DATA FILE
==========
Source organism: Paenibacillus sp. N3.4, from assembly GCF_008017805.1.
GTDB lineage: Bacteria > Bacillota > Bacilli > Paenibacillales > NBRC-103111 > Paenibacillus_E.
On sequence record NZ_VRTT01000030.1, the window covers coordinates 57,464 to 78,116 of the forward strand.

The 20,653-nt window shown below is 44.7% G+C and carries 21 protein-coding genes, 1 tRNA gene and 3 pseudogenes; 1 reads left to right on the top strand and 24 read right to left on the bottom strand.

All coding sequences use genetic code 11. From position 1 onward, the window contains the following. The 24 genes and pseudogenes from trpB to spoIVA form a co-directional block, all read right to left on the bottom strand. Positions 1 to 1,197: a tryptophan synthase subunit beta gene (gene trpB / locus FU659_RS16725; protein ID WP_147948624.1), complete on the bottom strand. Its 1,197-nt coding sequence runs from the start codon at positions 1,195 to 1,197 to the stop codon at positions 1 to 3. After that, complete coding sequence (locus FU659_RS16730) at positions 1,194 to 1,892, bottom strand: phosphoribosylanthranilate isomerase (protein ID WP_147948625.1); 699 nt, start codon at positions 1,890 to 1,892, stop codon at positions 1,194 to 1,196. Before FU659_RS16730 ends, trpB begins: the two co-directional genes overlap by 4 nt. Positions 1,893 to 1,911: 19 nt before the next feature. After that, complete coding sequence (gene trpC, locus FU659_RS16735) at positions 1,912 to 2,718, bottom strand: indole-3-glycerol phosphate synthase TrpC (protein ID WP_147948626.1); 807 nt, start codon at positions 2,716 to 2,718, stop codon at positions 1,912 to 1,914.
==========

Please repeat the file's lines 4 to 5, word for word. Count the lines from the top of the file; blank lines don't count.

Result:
The 20,653-nt window shown below is 44.7% G+C and carries 21 protein-coding genes, 1 tRNA gene and 3 pseudogenes; 1 reads left to right on the top strand and 24 read right to left on the bottom strand.

All coding sequences use genetic code 11. From position 1 onward, the window contains the following. The 24 genes and pseudogenes from trpB to spoIVA form a co-directional block, all read right to left on the bottom strand. Positions 1 to 1,197: a tryptophan synthase subunit beta gene (gene trpB / locus FU659_RS16725; protein ID WP_147948624.1), complete on the bottom strand. Its 1,197-nt coding sequence runs from the start codon at positions 1,195 to 1,197 to the stop codon at positions 1 to 3. After that, complete coding sequence (locus FU659_RS16730) at positions 1,194 to 1,892, bottom strand: phosphoribosylanthranilate isomerase (protein ID WP_147948625.1); 699 nt, start codon at positions 1,890 to 1,892, stop codon at positions 1,194 to 1,196. Before FU659_RS16730 ends, trpB begins: the two co-directional genes overlap by 4 nt. Positions 1,893 to 1,911: 19 nt before the next feature. After that, complete coding sequence (gene trpC, locus FU659_RS16735) at positions 1,912 to 2,718, bottom strand: indole-3-glycerol phosphate synthase TrpC (protein ID WP_147948626.1); 807 nt, start codon at positions 2,716 to 2,718, stop codon at positions 1,912 to 1,914.